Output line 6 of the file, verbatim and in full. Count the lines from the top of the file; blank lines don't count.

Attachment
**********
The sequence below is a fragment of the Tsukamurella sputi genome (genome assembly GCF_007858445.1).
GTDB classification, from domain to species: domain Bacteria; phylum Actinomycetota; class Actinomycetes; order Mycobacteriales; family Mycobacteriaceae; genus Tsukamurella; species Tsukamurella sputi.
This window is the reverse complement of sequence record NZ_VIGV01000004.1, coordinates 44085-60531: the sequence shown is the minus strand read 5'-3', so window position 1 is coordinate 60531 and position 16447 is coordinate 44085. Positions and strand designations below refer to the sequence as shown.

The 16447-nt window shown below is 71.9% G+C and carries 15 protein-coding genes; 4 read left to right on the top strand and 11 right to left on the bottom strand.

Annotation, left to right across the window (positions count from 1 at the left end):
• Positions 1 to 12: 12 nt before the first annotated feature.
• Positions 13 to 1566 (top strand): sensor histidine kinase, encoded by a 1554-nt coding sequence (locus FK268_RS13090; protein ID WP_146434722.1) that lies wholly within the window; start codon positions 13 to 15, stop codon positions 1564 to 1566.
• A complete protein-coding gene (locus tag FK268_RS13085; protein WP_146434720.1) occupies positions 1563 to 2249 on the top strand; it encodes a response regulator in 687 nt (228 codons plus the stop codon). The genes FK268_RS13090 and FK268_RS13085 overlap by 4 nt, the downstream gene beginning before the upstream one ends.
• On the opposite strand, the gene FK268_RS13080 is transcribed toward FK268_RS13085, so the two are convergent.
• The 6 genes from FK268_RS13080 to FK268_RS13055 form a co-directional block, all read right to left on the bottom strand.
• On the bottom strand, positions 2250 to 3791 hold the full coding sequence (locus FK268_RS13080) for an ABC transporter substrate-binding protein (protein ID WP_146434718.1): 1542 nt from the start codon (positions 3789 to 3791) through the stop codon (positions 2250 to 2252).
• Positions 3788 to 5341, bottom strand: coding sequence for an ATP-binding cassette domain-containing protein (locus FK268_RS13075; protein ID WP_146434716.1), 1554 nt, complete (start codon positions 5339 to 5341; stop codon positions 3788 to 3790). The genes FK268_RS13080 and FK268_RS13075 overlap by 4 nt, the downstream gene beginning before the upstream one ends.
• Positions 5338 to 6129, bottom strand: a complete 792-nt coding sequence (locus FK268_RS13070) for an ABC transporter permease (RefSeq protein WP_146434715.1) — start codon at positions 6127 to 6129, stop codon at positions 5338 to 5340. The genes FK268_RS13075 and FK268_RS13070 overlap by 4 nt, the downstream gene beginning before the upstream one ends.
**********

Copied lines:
• Positions 1 to 12: 12 nt before the first annotated feature.